High Peaks from Porter

Saturday, September 17, 2016

Dial and Nippletop 09/17/16

Since the Buffalo Bills' home opener was on Thursday night 9/15/16, I had planned on taking Friday off of work and decided it would be a good time for a trip up to the High Peaks. So on Friday 9/16/16, I took off from Buffalo and made my way up to Keene Valley to spend the weekend at the Keene Valley Hostel.

I arrived around 6:30 and unpacked my car. I was about to head off to Stewart's to grab a sub for dinner and something for breakfast in the morning when another hostel guest, Alex, asked me if I was heading that way. He only had his bike as he was biking around the Adirondacks and he asked to tag along. We both picked up some goodies and headed back to the hostel where I hung out for awhile before checking that everything was packed for the morning and getting to bed.

I didn't have the best night's sleep as the world's loudest snorer was also spending the night. I woke up a few minutes before my alarm went off at 6am and got up to start getting ready for the day. After getting dressed, taping my feet to prevent blisters, and warming up the breakfast sandwich I had bought at Stewart's the night before, I was off to the St. Huberts trailhead.

A little under 2 years ago, I had attempted to hike Dial and Nippletop but ended up not feeling well so I turned around after reaching the shoulder of Noonmark. Since it has been almost exactly 2 years since I had last successfully climbed a High Peaks, I was determined to finish the two peaks today.

After making sure I had everything and checking about 5 times to make sure my car key was secure in my pack, I locked my doors and headed down the road at 7am. I signed in at the register at about 7:15am where the guard was asking everyone what their plans were for the day. I started down Lake Road and made it to the turn off for the Henry Goddard Leach trail by 7:30am. Another hiker headed to Colvin and Blake was taking a picture of the sign and we talked for a few minutes before going our separate ways.
Turn off for the Henry Goddard Leach Trail to Dial and... Nippletop
I started making my way up, up, and up toward my first landmark, the shoulder of Noonmark. After hiking for about a mile or so from the road, I stopped for a break since I was feeling quite warm. I caught my breath, drank some water, and unzipped the legs from my pants. A group of 3 women came up behind me and passed by after we exchanged a few quick words. After talking myself into continuing on, I started going up again. I quickly ran into the 3 women again and passed by as they had stopped to take a break. For awhile I could hear them behind me until they finally caught back up and passed me again. I would be able to hear their voices ahead of me almost all the way until the shoulder of Noonmark which was helpful since I could kind of tell which way the trail would be going up ahead from the direction their voices were coming from. It was also somewhat encouraging to me, it made me want to keep up with them.

At 9:00am I reached the shoulder of Noonmark and once again ran into the 3 women. I walked out onto the open rock and enjoyed the views for awhile while taking pictures. A few other people would pass by during this time.
View from the shoulder of Noonmark
Me on the shoulder of Noonmark
After taking in the views as much as I could, I decided I was feeling good and was ready to continue on my way, not turn around and head back down like I did 2 years ago. So down I went to the col between the shoulder of Noonmark and Bear Den. For awhile I could again hear the women in front of me but I did end up losing them. Once I got down, I went right back up and made it to the summit of Bear Den at about 10:00am.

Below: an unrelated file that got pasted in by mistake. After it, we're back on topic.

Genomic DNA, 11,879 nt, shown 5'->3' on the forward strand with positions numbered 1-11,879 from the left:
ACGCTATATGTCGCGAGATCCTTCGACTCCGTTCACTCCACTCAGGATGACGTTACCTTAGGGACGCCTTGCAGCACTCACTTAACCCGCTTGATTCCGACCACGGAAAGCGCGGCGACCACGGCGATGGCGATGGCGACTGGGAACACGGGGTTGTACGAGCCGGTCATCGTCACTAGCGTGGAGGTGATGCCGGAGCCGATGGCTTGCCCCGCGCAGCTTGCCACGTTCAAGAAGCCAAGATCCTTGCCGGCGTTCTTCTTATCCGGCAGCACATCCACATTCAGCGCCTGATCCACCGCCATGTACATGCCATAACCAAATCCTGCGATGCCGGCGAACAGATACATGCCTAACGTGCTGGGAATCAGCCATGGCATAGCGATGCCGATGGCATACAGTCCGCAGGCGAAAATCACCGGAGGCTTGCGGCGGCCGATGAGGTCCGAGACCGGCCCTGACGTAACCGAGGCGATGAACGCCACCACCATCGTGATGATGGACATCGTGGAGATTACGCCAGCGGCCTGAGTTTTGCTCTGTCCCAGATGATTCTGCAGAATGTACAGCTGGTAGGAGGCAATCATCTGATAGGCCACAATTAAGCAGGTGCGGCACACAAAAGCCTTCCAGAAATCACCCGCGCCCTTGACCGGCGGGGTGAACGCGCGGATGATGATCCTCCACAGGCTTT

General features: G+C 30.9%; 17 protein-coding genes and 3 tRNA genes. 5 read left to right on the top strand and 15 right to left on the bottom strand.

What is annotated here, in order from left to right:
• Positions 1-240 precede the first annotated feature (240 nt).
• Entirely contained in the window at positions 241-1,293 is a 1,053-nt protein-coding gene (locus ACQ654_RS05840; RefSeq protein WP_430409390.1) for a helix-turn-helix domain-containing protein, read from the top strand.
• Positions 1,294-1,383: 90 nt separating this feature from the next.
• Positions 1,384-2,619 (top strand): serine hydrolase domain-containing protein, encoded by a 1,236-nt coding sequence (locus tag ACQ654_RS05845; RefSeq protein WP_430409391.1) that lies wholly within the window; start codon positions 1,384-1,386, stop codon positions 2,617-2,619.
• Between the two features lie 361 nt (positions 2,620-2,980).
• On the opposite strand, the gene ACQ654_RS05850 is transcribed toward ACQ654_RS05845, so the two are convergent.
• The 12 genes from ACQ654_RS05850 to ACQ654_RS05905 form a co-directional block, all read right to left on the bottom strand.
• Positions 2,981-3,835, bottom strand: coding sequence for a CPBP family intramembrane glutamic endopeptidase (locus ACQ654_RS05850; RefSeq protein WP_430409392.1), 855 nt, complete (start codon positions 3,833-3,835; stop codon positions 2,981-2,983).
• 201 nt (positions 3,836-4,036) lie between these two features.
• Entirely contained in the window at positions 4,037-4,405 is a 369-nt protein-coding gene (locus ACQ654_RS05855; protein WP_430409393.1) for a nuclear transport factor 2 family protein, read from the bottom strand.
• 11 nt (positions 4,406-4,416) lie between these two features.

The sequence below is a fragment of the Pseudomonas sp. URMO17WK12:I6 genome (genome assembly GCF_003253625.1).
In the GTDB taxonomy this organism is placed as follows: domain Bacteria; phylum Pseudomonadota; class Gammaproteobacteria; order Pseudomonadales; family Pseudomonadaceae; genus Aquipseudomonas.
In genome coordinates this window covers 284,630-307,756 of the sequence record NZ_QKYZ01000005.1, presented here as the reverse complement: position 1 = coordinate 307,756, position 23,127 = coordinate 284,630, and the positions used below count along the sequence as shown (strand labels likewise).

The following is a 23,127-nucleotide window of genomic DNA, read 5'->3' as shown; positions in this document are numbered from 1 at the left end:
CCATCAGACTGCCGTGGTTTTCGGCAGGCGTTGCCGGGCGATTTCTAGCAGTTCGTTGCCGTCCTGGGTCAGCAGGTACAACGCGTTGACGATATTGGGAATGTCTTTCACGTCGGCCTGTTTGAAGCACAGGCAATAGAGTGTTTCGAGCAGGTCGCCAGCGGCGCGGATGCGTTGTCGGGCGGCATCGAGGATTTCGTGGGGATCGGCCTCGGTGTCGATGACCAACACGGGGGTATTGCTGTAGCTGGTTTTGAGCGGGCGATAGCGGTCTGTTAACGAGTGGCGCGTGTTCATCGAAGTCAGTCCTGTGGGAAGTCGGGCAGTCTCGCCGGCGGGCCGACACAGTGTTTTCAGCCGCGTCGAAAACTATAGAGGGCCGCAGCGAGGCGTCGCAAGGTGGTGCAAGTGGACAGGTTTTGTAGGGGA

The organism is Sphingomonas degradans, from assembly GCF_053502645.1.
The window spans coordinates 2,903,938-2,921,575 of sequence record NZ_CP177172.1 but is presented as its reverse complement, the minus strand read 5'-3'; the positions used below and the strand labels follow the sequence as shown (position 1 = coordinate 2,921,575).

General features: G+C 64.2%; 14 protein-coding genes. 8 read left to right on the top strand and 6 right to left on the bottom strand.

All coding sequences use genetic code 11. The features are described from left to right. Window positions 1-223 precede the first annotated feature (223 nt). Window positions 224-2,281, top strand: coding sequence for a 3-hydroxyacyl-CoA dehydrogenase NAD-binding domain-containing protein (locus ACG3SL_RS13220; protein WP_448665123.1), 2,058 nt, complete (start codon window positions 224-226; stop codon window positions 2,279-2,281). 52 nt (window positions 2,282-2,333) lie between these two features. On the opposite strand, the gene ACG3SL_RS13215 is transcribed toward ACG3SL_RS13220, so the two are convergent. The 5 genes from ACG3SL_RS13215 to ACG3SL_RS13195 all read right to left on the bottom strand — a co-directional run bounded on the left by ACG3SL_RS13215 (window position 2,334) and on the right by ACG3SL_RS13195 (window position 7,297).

The gorgeous view from the summit of Bear Den
Since there is nothing much to see at Bear Den, the summit is treed in, I soon continued on. With only 1.3 miles to go to the summit of Dial, I was ready to hit a High Peak summit! Soon I started hearing some voices ahead of me and hit the summit at 11:00am. I dropped my pack and climbed onto the summit boulder to take a look at the views.

View from the summit of Dial
Looking down the ridge toward Nippletop (not in view)
Me on the summit of Dial with a section of the Great Range in the background

It was pretty breezy but the day was warm and humid so for awhile, it felt good to cool off. The clouds were beginning to cover the Great Range but the view was still awesome. After some pictures, I hopped back down off the boulder to let some other people have their turn. I put my sweatshirt on as the breeze was starting to feel chilly on my sweaty shirt and I ate a snack. Most of the people on the summit, including the 3 women from earlier, had continued on so I had the peak to myself for a few minutes. I took some video and a few more pictures from the boulder. As I was jumping down to get ready to start going again, a couple came up the trail. I packed back up and let them have some time on the summit to themselves as I continued down the trail.
A couple on Dial's summit boulder
The trail was pretty flat for awhile along the ridge which was a nice change from the ups and downs I had experienced so far. I started hearing some people up ahead and got excited that I was getting close to the summit of Nippletop even though I knew it felt like it was too soon. I turned a corner to find a couple enjoying some lunch at a big rock on the trail. I told them they got me excited thinking I was close to Nippletop and we all laughed. The guy commented that it did appear to be a high point of some sort. I later determined it must have been the second summit of Dial which happens to have the same elevation as the main summit of Dial but is missing the views.

I hiked on as they finished up their lunch. Some more ups and downs finally brought me to the junction with the trail down Elk Pass. Two guys were there that had just come down from the summit of Nippletop. We had a short conversation and they stated it had been cloudy on the summit. We then parted ways as they continued on to Dial and I moved forward to Nippletop.
Elk Pass trail junction